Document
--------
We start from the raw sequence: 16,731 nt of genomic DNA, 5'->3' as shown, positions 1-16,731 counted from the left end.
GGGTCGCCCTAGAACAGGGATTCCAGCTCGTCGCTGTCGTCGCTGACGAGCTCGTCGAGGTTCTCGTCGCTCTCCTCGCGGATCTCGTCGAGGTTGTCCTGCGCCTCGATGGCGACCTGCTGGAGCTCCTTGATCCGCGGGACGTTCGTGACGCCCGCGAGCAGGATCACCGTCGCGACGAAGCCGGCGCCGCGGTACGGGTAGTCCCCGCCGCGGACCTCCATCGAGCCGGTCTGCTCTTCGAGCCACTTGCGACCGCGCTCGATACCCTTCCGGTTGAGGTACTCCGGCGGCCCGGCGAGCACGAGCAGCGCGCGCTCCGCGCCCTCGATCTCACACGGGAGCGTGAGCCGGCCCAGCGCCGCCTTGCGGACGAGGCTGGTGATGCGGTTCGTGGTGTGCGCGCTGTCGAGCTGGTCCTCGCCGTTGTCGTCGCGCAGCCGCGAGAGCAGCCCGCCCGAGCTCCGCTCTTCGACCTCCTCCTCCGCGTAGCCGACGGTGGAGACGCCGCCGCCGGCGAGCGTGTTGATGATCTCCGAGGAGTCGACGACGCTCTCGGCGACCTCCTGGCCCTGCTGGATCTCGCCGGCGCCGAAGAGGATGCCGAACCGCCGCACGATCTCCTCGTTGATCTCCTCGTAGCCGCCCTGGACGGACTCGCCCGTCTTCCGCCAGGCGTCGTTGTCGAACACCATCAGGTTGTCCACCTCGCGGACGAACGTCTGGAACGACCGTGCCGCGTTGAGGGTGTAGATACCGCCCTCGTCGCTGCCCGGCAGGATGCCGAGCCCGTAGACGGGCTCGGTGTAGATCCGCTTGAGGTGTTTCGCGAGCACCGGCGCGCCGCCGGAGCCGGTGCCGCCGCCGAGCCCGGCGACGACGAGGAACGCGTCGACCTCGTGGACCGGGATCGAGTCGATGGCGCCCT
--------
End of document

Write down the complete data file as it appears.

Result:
We start from the raw sequence: 16,731 nt of genomic DNA, 5'->3' as shown, positions 1-16,731 counted from the left end.
GGGTCGCCCTAGAACAGGGATTCCAGCTCGTCGCTGTCGTCGCTGACGAGCTCGTCGAGGTTCTCGTCGCTCTCCTCGCGGATCTCGTCGAGGTTGTCCTGCGCCTCGATGGCGACCTGCTGGAGCTCCTTGATCCGCGGGACGTTCGTGACGCCCGCGAGCAGGATCACCGTCGCGACGAAGCCGGCGCCGCGGTACGGGTAGTCCCCGCCGCGGACCTCCATCGAGCCGGTCTGCTCTTCGAGCCACTTGCGACCGCGCTCGATACCCTTCCGGTTGAGGTACTCCGGCGGCCCGGCGAGCACGAGCAGCGCGCGCTCCGCGCCCTCGATCTCACACGGGAGCGTGAGCCGGCCCAGCGCCGCCTTGCGGACGAGGCTGGTGATGCGGTTCGTGGTGTGCGCGCTGTCGAGCTGGTCCTCGCCGTTGTCGTCGCGCAGCCGCGAGAGCAGCCCGCCCGAGCTCCGCTCTTCGACCTCCTCCTCCGCGTAGCCGACGGTGGAGACGCCGCCGCCGGCGAGCGTGTTGATGATCTCCGAGGAGTCGACGACGCTCTCGGCGACCTCCTGGCCCTGCTGGATCTCGCCGGCGCCGAAGAGGATGCCGAACCGCCGCACGATCTCCTCGTTGATCTCCTCGTAGCCGCCCTGGACGGACTCGCCCGTCTTCCGCCAGGCGTCGTTGTCGAACACCATCAGGTTGTCCACCTCGCGGACGAACGTCTGGAACGACCGTGCCGCGTTGAGGGTGTAGATACCGCCCTCGTCGCTGCCCGGCAGGATGCCGAGCCCGTAGACGGGCTCGGTGTAGATCCGCTTGAGGTGTTTCGCGAGCACCGGCGCGCCGCCGGAGCCGGTGCCGCCGCCGAGCCCGGCGACGACGAGGAACGCGTCGACCTCGTGGACCGGGATCGAGTCGATGGCGCCCT